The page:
(Adds comment on healthcare, Geico, using cash for dividends, tariffs)
NEW YORK, May 5 (Reuters) - Billionaire investor Warren Buffett and Berkshire Hathaway Inc Vice Chairman Charlie Munger are answering five hours of questions from shareholders, journalists and analysts at Berkshires annual meeting in Omaha, Nebraska.
The weekend known as Woodstock for Capitalists is unique in corporate America, a celebration of Buffett's success at a conglomerate whose businesses range from Geico insurance to the BNSF railroad to Sees candies to Ginsu knives.
Below are the comments from Buffett, the Oracle of Omaha, on a wide range of topics, which will be updated throughout the day:
ON INVESTING IN GUN MANUFACTURERS
"I do not believe in imposing my political opinions on the activities of our businesses."
ON WELLS FARGO SCANDAL
"Wells Fargo is a company that proved the efficacy of incentives, and it's just that they just had the wrong incentives. ... The fact that you are going to have problems at some large institutions is not unique ... I see no reason why Wells Fargo as a company ... going forward is in any way inferior to the other big banks with which it competes. We have a large unrealized gain (in the stock). I like it as an investment. (The CEO) is correcting mistakes made by other people."
ON HEALTHCARE COST PARTNERSHIP BETWEEN BERKSHIRE, JPMORGAN AND AMAZON.COM
"We simply have three organizations with leaders I admire and trust ... We have a hugely non-competitive medical cost in American business relating to any country in the world ... The motivations are not primarily profit making. We want our employees to get better medical services at lower cost .... we know the resistance will be unbelievable, and if we fail - at least we tried. I think we'll probably have a CEO within a couple of months."
ON GE INVESTMENT IN 2008
"We probably could've extracted better terms. It might have been counterproductive in the end ... We could have made better purchases 3-4 months later. We didn't push it to the limit."
ON USING CASH FOR A SPECIAL DIVIDEND
"We had a vote on whether people wanted a dividend ... the B-shares voted 47-1 against it. They expect us to do whatever we think makes sense for all shareholders, and if we thought we can't use the money effectively in the business, we should get it out ... We won't always be in a world of low interest rates or high private-market prices ... It's very unlikely we'd pay out a big special dividend."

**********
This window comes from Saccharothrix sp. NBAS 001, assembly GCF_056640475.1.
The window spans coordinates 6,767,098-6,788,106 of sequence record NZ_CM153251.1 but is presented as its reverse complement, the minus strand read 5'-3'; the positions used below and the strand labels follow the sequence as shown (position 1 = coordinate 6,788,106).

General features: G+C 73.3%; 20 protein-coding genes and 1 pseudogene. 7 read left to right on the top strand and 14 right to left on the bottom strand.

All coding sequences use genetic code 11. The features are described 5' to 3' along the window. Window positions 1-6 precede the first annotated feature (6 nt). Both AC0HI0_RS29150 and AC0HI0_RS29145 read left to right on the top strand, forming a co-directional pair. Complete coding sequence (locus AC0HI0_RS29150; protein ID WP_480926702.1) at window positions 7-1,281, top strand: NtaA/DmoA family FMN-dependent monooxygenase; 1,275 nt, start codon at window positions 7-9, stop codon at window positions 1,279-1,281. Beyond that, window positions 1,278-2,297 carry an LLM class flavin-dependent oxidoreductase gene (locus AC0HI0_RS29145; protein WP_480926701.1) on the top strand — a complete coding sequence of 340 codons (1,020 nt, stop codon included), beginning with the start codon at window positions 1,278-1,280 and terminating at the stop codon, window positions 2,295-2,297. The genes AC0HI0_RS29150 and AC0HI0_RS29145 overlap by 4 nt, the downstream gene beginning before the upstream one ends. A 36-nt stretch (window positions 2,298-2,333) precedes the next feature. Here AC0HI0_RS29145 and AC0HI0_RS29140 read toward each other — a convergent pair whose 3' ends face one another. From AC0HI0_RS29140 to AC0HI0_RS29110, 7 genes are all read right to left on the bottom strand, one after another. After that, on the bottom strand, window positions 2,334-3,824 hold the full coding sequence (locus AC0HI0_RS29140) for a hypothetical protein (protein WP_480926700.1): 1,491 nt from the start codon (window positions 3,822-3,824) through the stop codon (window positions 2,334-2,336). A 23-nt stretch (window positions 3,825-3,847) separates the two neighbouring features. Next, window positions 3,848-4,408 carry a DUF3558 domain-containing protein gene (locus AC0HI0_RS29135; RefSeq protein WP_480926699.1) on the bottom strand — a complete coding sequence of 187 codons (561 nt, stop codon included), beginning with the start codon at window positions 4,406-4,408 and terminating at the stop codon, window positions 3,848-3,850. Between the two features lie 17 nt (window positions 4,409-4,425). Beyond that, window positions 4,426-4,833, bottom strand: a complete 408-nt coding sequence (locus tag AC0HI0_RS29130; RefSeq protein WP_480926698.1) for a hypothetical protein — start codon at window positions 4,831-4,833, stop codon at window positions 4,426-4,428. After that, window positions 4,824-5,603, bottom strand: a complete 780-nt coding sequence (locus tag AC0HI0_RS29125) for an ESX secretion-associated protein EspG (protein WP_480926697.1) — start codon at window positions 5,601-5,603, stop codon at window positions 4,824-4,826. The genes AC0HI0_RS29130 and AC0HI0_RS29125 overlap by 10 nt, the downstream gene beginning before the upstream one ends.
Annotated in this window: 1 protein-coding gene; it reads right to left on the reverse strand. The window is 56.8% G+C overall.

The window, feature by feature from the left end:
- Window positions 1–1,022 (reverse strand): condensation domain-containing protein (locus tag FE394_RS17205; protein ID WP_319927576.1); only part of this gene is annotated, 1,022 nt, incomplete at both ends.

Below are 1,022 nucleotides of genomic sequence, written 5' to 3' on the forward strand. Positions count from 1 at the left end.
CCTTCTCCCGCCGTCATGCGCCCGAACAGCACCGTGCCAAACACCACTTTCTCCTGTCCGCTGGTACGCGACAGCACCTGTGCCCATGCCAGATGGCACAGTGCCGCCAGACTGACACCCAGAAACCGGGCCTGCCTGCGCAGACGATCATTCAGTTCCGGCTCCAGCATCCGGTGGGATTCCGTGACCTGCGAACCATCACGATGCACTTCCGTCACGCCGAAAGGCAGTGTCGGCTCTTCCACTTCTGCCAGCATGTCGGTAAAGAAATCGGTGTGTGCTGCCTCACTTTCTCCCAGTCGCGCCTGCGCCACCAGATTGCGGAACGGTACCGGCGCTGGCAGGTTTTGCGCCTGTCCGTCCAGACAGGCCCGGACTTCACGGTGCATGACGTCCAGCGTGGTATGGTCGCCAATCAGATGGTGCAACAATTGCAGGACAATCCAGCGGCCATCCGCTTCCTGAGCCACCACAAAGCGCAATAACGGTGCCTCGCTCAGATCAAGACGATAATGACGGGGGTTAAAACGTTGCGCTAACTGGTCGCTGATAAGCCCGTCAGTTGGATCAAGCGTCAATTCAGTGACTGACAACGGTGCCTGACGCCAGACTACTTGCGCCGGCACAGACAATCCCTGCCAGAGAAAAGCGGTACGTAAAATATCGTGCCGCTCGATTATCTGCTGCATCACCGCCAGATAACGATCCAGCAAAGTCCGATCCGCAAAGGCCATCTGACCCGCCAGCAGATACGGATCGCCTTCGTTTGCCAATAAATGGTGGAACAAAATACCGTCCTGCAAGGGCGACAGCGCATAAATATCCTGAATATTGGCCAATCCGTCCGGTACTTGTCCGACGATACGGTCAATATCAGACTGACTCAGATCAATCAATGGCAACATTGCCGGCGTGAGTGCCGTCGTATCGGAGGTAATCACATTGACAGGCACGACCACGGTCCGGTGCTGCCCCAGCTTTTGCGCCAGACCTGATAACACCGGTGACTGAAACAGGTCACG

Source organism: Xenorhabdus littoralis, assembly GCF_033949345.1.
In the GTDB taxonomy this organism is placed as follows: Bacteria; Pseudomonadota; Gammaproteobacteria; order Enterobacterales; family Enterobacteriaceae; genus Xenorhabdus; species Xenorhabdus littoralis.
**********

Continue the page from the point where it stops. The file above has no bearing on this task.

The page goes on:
ON PRICING RISK
"The kind of risk that you can't really look up in a book and see actuarially, I enjoy thinking through the pricing of that."
"The growth did slow down, but its not because we wanted it to. If you look at the first quarter, our margins were around 7 percent, which is actually a little more than we aimed for. The underwriting gains for margins are perfectly satisfactory now. And weve gained market share here and market share there. We will keep gaining market share.
"Geico is a jewel. Its an incredible company. Its saving its customers probably $4-5 billion a year against what they would be paying otherwise.
ON PRESIDENT DONALD TRUMP'S PROPOSED TARIFFS
BUFFETT: "We've seen steel costs increase somewhat. I don't think either (the U.S. or China) will dig themselves into something that precipitates and continues any real trade war ... The benefits of trade are basically not visible. No one thinks about benefits day by day ... The negatives, and there are negatives, are very apparent and very painful."
MUNGER: "The conditions in steel were almost unbelievably adverse to the American steel industry. Even Donald Trump can be right on some of this stuff."
ON CHINA-U.S. TRADE
"In August, I will be 88, in a year that ends in an 8. Eight is a lucky number in China. ... The United States and China are going to be the two superpowers of the world, economically and in other ways for a long, long, long time. We have a lot of common interests and like any two big economic entities there are times when there will be tensions. But it is a win-win situation when the world trades."
ON BERKSHIRE IN 50 YEARS
"I think the reputation of Berkshire being a good home for companies ... I don't think that's dependent on me and Charlie."
"The answer is I don't know, and I didn't know what it would look like 50 years ago ... We will be as shareholder-oriented as any large company in the world. Who knows what will be happening then."
ON DURACELL BATTERIES
"Duracell should be earning more money than it is now ... The brand is strong, very strong, the product line is very strong ... ... From a profit standpoint, it's underperforming."
ON GROCERY STORES
"(McLane) is a very, very tight-margin business ... our competitors aren't making much money either."
ON RISKS OF CYBER ATTACKS
"Frankly I don't think we or anybody else really knows what they're doing when writing cyber (insurance policies). We don't know what the implications of the policies will be ... We have a pretty good idea of (the risk of) a quake in California or a (Category) 3-4 hurricane. We don't know what we're doing in cyber and we ... don't want to be a pioneer on this ... we don't want to be no 1 , 2, or 3 on exposure (to it)."
ON PRECISION CASTPARTS
"It's a very, very good business. Manufacturers are very dependent on both the quality of the parts and the promptness of the delivery. Reliability ... is enormously important. (Our) contracts extend out many years ... it's an acquisition with very long tails. Mark Donegan is a fabulous manager, I wouldnt have bought it without him in charge its got very long tails to the products that are being developed.""
MUNGER ON BUFFETT BEING 'SEMI-RETIRED'
He sits around reading most of the time and thinking, and every once in a while he talks on the phone. I cant see any difference Warren is very good at doing nothing."
(Compiled by Nick Zieminski and Jennifer Ablan in New York; Reporting by Trevor Hunnicut and Jonathan Stempel in Omaha)